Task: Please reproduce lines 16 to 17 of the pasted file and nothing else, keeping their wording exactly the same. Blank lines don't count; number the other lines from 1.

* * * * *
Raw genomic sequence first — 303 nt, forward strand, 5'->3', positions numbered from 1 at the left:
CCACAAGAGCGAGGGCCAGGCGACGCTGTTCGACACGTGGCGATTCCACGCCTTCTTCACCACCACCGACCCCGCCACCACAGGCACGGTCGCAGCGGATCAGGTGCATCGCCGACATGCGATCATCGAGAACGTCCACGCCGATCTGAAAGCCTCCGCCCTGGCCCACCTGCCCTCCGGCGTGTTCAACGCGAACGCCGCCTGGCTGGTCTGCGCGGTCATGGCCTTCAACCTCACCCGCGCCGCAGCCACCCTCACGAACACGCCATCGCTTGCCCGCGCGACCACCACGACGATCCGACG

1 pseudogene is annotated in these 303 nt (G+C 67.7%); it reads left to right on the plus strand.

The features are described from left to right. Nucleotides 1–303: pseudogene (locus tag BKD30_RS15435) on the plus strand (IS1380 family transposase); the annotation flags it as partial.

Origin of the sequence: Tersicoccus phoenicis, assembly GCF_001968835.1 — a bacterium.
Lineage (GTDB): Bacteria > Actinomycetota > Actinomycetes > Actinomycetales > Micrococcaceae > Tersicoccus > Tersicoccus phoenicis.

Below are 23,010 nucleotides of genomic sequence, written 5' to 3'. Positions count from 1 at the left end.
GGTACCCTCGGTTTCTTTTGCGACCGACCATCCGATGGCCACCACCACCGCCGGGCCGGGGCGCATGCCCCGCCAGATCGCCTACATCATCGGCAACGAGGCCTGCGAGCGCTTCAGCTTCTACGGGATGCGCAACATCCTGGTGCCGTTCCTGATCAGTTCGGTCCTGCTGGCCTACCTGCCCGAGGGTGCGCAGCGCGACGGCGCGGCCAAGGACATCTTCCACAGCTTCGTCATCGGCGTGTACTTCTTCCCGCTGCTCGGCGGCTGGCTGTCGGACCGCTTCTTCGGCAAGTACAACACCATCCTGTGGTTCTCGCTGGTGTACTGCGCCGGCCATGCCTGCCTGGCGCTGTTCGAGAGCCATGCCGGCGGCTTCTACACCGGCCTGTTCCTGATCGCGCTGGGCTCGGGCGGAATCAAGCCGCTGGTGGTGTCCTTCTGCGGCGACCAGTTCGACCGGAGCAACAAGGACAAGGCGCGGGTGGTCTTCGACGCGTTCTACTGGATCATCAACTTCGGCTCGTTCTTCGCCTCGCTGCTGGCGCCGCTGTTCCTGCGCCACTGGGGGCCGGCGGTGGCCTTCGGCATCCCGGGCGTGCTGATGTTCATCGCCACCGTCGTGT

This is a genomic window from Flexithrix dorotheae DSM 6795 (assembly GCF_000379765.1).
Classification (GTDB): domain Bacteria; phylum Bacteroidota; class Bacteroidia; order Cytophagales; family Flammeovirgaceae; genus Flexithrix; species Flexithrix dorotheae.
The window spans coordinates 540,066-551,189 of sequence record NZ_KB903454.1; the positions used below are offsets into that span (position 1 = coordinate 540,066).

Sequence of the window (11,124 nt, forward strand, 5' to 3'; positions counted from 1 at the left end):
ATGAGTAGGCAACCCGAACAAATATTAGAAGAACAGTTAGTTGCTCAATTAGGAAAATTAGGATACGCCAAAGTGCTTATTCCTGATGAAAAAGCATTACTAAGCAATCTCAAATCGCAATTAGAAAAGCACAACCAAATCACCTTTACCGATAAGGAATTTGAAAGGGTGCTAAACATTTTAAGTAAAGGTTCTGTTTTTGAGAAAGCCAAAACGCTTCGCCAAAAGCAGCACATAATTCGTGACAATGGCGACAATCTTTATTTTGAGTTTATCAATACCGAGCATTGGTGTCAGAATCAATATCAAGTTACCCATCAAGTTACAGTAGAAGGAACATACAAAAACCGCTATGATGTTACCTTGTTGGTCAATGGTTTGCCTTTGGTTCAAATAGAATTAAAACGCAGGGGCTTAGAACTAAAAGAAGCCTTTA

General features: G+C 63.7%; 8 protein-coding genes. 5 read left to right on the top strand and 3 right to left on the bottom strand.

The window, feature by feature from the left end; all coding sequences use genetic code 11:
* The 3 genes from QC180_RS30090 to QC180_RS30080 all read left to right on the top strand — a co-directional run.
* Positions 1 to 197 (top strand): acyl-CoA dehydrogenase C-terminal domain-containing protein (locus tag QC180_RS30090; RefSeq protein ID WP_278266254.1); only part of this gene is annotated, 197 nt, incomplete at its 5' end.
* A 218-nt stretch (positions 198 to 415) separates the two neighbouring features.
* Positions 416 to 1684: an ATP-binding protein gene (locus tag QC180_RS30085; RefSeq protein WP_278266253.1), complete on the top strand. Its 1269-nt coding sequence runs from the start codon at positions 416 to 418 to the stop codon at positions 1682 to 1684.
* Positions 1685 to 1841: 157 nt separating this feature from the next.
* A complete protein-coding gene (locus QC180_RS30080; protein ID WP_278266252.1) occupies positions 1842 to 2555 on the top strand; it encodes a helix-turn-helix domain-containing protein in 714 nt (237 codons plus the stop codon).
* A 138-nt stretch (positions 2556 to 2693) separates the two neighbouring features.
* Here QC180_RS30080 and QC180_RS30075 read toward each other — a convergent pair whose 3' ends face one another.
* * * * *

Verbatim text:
* The 3 genes from QC180_RS30090 to QC180_RS30080 all read left to right on the top strand — a co-directional run.
* Positions 1 to 197 (top strand): acyl-CoA dehydrogenase C-terminal domain-containing protein (locus tag QC180_RS30090; RefSeq protein ID WP_278266254.1); only part of this gene is annotated, 197 nt, incomplete at its 5' end.